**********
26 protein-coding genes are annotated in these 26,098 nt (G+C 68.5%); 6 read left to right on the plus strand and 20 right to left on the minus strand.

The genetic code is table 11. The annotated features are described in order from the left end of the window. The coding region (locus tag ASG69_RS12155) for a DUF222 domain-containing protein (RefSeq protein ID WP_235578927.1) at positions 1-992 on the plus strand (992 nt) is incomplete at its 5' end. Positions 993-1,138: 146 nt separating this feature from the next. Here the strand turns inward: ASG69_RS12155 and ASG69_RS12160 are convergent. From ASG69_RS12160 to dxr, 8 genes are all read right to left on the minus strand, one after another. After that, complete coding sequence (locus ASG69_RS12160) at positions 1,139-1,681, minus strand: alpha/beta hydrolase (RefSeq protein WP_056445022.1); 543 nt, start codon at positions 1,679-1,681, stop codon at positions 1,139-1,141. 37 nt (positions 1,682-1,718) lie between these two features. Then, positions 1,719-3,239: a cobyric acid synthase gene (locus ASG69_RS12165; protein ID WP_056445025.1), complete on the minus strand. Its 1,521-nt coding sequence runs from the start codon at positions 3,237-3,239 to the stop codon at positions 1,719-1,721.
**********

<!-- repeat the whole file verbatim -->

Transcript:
26 protein-coding genes are annotated in these 26,098 nt (G+C 68.5%); 6 read left to right on the plus strand and 20 right to left on the minus strand.

The genetic code is table 11. The annotated features are described in order from the left end of the window. The coding region (locus tag ASG69_RS12155) for a DUF222 domain-containing protein (RefSeq protein ID WP_235578927.1) at positions 1-992 on the plus strand (992 nt) is incomplete at its 5' end. Positions 993-1,138: 146 nt separating this feature from the next. Here the strand turns inward: ASG69_RS12155 and ASG69_RS12160 are convergent. From ASG69_RS12160 to dxr, 8 genes are all read right to left on the minus strand, one after another. After that, complete coding sequence (locus ASG69_RS12160) at positions 1,139-1,681, minus strand: alpha/beta hydrolase (RefSeq protein WP_056445022.1); 543 nt, start codon at positions 1,679-1,681, stop codon at positions 1,139-1,141. 37 nt (positions 1,682-1,718) lie between these two features. Then, positions 1,719-3,239: a cobyric acid synthase gene (locus ASG69_RS12165; protein ID WP_056445025.1), complete on the minus strand. Its 1,521-nt coding sequence runs from the start codon at positions 3,237-3,239 to the stop codon at positions 1,719-1,721.